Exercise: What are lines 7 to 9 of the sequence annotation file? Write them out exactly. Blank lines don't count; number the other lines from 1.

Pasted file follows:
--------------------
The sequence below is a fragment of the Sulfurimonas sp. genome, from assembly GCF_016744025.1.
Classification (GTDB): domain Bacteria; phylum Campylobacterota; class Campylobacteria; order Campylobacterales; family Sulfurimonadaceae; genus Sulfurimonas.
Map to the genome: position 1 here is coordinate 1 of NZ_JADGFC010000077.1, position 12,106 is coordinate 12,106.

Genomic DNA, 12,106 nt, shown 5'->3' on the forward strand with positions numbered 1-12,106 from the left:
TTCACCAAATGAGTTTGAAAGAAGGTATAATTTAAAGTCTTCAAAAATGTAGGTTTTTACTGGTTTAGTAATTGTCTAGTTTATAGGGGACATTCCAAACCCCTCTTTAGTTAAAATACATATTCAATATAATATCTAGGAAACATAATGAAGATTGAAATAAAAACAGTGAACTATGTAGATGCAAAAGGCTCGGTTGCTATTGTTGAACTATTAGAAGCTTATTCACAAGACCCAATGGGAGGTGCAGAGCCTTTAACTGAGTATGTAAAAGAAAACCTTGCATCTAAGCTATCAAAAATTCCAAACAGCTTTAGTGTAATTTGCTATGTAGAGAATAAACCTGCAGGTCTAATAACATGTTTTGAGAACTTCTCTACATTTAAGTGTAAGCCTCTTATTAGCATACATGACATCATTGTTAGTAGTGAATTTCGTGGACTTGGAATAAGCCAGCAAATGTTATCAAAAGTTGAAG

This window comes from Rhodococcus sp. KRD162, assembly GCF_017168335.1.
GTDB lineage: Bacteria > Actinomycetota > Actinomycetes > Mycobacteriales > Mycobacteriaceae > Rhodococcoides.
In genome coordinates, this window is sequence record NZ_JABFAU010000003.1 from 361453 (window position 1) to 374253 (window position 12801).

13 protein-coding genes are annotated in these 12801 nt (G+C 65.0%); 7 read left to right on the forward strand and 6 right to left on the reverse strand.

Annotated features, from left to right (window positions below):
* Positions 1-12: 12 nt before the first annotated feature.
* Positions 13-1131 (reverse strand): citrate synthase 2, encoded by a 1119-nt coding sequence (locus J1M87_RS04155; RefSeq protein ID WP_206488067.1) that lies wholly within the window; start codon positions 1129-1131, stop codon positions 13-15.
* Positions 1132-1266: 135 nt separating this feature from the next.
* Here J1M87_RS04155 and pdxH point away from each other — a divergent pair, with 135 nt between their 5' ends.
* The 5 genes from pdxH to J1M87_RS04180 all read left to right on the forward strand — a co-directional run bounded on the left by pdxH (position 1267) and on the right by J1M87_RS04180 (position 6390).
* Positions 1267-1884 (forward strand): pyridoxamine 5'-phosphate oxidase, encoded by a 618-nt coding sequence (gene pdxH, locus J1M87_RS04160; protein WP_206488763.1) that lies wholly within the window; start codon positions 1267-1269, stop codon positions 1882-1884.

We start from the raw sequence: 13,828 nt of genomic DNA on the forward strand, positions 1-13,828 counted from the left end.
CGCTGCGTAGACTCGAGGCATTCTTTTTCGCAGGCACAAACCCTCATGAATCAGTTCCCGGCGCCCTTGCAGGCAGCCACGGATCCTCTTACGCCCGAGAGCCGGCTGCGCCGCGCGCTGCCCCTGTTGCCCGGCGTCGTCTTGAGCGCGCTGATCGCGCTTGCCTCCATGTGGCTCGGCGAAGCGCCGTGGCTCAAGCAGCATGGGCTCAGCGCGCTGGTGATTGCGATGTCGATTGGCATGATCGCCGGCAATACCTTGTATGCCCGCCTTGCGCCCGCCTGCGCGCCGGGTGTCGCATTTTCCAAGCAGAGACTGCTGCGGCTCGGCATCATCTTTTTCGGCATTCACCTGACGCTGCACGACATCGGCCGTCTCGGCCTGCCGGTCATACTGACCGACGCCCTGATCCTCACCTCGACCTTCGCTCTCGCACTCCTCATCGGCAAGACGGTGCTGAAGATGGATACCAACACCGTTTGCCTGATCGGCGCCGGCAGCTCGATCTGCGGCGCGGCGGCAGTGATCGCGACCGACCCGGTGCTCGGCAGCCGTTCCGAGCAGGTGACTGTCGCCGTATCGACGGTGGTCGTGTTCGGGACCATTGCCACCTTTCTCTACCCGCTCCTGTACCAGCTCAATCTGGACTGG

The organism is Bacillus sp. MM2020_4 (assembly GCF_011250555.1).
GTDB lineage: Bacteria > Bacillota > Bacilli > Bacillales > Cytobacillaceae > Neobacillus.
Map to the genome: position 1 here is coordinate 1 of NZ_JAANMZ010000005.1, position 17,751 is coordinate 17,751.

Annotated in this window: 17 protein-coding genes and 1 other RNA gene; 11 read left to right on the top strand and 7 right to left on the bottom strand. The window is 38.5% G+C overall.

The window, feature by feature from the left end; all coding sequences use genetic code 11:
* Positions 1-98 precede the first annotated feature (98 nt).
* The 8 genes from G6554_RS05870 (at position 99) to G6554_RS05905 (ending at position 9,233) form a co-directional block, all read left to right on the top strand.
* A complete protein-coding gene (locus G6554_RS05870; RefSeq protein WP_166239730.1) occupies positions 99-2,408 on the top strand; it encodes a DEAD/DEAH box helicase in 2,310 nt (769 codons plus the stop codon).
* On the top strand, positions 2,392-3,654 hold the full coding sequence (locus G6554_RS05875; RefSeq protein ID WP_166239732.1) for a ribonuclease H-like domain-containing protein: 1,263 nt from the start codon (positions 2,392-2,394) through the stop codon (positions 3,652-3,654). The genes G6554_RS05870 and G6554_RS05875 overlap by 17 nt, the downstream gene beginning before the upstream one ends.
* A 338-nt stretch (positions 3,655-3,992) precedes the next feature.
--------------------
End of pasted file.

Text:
GTDB lineage: Bacteria > Actinomycetota > Actinomycetes > Mycobacteriales > Mycobacteriaceae > Rhodococcoides.
In genome coordinates, this window is sequence record NZ_JABFAU010000003.1 from 361453 (window position 1) to 374253 (window position 12801).

13 protein-coding genes are annotated in these 12801 nt (G+C 65.0%); 7 read left to right on the forward strand and 6 right to left on the reverse strand.